ImageThere was two fittings with one piece of cut off metal fuel line, the metal fuel line had a flare at the end which had some distress.  I cleaned the surfaces and tried to put everything back together.  I blew on the fitting and air came out.  I disassembled and tried again.  Finally, after some serious wrenching and hammering, i got it air(and hopefully gas) tight.  I reattached it to the fuel pump and added an inline fuel filter.  Tightened everything back in and stopped that obnoxious little leak dead in its tracks.


I went to the parts store to replace the fan belt that Myrna and I picked up last week, as it was the right length but the wrong width.  They had to special order it, so not to leave empty handed I purchased some JB Weld.   Regular old JB Weld.  They sell various other forms and formulas, including gas tank repair forms… but the consistency of straight up JB weld is what I am the most familiar with.

I basically coated the entire exposed (and swiss cheese related) corner of the tank with the JB Weld and hoped for a miracle.

Now, JB weld is a two part epoxy.  And somewhere in the near future I think I need to go to ‘two part epoxy mixing school’ as my sister can probably attest to.  As I don’t always seem to get it right.

ImageAll you have to do is dispense equal portions of both tubes, mix thoroughly and apply to a surface.  25 minutes later and it should be set, 18 hours later it should be rock solid.

Well 2 hours later and the whole darn surface was sticky to the touch.  I had to let the old Dodge down off the jack though, so I eased her down and checked the tank for leaks…  ok I see leaks… cool, where are they coming from??  Can’t tell, but I sure do have a lot of gas on my facial hair.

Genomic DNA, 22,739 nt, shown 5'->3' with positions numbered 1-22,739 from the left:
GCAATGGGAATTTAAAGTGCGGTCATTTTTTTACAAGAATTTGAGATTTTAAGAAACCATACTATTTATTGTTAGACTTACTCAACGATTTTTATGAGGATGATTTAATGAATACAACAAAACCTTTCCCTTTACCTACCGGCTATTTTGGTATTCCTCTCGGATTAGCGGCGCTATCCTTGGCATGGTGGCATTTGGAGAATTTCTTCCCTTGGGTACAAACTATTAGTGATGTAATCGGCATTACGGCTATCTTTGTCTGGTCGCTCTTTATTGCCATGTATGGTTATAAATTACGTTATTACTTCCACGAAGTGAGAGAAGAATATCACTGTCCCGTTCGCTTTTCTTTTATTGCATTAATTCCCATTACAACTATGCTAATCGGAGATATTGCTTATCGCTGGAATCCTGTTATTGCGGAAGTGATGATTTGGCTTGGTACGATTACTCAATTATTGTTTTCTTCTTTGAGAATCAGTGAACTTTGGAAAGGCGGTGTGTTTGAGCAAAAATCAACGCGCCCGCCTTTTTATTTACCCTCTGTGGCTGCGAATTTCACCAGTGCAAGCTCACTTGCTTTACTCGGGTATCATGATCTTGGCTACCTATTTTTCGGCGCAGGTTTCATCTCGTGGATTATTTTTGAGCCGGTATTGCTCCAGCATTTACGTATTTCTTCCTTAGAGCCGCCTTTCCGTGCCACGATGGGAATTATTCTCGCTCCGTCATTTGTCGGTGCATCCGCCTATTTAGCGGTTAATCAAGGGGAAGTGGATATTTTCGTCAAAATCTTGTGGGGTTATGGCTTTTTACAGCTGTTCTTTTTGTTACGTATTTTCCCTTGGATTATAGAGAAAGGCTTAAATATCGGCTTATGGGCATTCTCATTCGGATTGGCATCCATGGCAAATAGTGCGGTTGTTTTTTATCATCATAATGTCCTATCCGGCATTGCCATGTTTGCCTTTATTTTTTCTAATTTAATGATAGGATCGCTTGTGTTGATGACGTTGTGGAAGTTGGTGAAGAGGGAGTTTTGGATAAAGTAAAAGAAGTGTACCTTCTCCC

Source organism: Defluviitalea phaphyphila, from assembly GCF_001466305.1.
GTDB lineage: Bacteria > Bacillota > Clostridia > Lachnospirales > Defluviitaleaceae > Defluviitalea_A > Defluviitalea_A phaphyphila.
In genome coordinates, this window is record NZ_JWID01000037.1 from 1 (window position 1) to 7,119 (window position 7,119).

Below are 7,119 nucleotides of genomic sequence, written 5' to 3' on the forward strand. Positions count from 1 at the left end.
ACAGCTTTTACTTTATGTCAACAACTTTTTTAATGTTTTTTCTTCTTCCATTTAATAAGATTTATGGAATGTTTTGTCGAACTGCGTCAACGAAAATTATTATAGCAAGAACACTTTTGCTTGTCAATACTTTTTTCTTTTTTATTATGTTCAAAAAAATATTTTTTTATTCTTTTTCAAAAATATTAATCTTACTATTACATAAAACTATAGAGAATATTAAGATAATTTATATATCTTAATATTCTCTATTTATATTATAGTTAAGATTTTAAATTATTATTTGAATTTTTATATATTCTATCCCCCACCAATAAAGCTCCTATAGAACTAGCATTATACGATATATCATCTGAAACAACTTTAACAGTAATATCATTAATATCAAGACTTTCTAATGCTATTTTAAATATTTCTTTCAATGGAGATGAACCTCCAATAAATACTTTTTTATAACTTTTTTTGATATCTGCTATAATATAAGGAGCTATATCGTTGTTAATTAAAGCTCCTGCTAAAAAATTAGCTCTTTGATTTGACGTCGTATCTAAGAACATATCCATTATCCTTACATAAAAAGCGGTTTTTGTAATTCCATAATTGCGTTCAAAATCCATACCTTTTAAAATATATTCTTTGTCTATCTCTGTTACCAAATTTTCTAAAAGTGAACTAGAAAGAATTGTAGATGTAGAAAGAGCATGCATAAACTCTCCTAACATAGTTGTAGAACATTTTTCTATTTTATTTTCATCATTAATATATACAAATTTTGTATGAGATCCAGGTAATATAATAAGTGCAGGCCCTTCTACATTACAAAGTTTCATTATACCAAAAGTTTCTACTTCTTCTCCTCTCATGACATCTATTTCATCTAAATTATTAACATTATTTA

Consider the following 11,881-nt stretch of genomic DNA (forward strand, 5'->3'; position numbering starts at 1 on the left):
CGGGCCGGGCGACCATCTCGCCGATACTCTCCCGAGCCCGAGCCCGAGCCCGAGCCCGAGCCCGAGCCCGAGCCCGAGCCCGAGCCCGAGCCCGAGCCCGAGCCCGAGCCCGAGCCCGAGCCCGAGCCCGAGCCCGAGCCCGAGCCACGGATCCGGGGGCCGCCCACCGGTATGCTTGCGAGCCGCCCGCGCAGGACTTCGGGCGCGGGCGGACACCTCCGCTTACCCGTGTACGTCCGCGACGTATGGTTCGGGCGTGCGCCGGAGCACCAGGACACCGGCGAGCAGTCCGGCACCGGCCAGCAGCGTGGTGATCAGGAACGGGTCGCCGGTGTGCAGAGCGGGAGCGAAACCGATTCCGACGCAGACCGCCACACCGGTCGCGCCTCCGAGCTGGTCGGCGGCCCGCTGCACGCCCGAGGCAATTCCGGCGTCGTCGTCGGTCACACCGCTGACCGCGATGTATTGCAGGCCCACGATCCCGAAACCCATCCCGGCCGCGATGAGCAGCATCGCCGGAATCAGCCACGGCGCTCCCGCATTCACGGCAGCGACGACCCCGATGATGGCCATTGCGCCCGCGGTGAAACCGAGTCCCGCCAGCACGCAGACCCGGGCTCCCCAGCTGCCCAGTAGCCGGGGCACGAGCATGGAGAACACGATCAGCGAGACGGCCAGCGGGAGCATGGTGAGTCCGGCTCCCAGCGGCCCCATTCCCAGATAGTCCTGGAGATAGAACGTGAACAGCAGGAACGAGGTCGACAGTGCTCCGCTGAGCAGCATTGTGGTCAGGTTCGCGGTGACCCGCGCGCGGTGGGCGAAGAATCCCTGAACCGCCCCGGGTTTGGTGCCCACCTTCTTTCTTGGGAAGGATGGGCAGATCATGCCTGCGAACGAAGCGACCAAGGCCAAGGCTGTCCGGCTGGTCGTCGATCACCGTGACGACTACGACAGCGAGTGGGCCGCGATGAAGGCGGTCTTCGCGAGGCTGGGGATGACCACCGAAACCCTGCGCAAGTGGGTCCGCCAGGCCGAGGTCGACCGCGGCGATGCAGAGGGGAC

Back on jacks and more JB weld applied…. the waiting continues.

So, anways.  Good day.  I finally did get that fan belt on the car.  Did get a fuel filter and stop one leak… and the gas tank at least looks cool.

Oh, and all the lights still work.


Categories: 1947 Dodge Club Coupe | Tags: , , , , , , , | 6 Comments

Two steps back

I think we’ve all heard that saying, “one step forward and two steps back.” Well, we’re living that saying with the Dodge right now.

It’s frustrating to say the least.

Here’s the deal:  Joel sent me a text late last night with a picture

Fuel Tank Holes

More than one hole – Bummer

and a text: “Gas tank is rotten.”

Followed by, “It’s almost as if the whole top of the tank was held together with dirt.”

Long story short, we need a new gas tank.

Okay. We can do that, I guess. We just need to find a tank. And some money to buy the tank 🙂 Pretty sure money grows on trees so we’re good to go!

Here’s the long story: Joel picked up an epoxy tank repair kit yesterday and planned to patch the “pinhole” in the gas tank after work last night (I mentioned this leak in the post from yesterday, Leaks and more leaks).  He was able to access the tank through the wheel well by removing a rear wheel  and get to the tank without having to do major gymnastics. That’s the good news.

Joel cleaned up the area to patch and….found more than one hole. He found several holes. He found that caked on dirt/grease was probably keeping gas in that tank more so than its metal walls. He found that the tank is aluminum foil thin in places and “basically rusted through. It’s sort of terrible 🙂 ” Joel said via text. It’s possible that the tank was patched long ago and the patch from the past was falling apart in his hands. It’s also just possible that the tank has numerous holes from sitting so long partially full of gas and condensation worked its magic and made many little holes over the years.

Fuel Tank Holes 2

And more holes to patch 😦

With many leaking holes and the epoxy patch kit, Joel worked as quickly as he could to patch as many  holes as he could. Joel said when he patched  a hole he’d get a good feeling  because the fuel stopped leaking on the spot. Instant gratification! A good feeling that quickly left when he looked at the next hole that needed to be patched.

Tank Patch

A successful fuel tank patch!

Joel also discovered  that when you put $20 of gas in the tank and have several leaks in the tank and a leaking fuel pump to boot you end up with, oh, $15 worth of gas on the garage floor by the end of the night. And you also find yourself very, very frustrated. After an hour or so of frantically patching leaks, Joel gave up, put buckets under everything that was still leaking,  headed in the house, and called it a night.

Leaky pump

And a leaky fuel pump 😦

We could try a couple more things to patch the tank. Or we could buy a new tank. We’re planning to get a new tank. And a new fuel pump. We never thought this project would be cheap. Or easy.

But we knew it would be an adventure!

Categories: 1947 Dodge Club Coupe | Tags: , , , , , , | 2 Comments

Blog at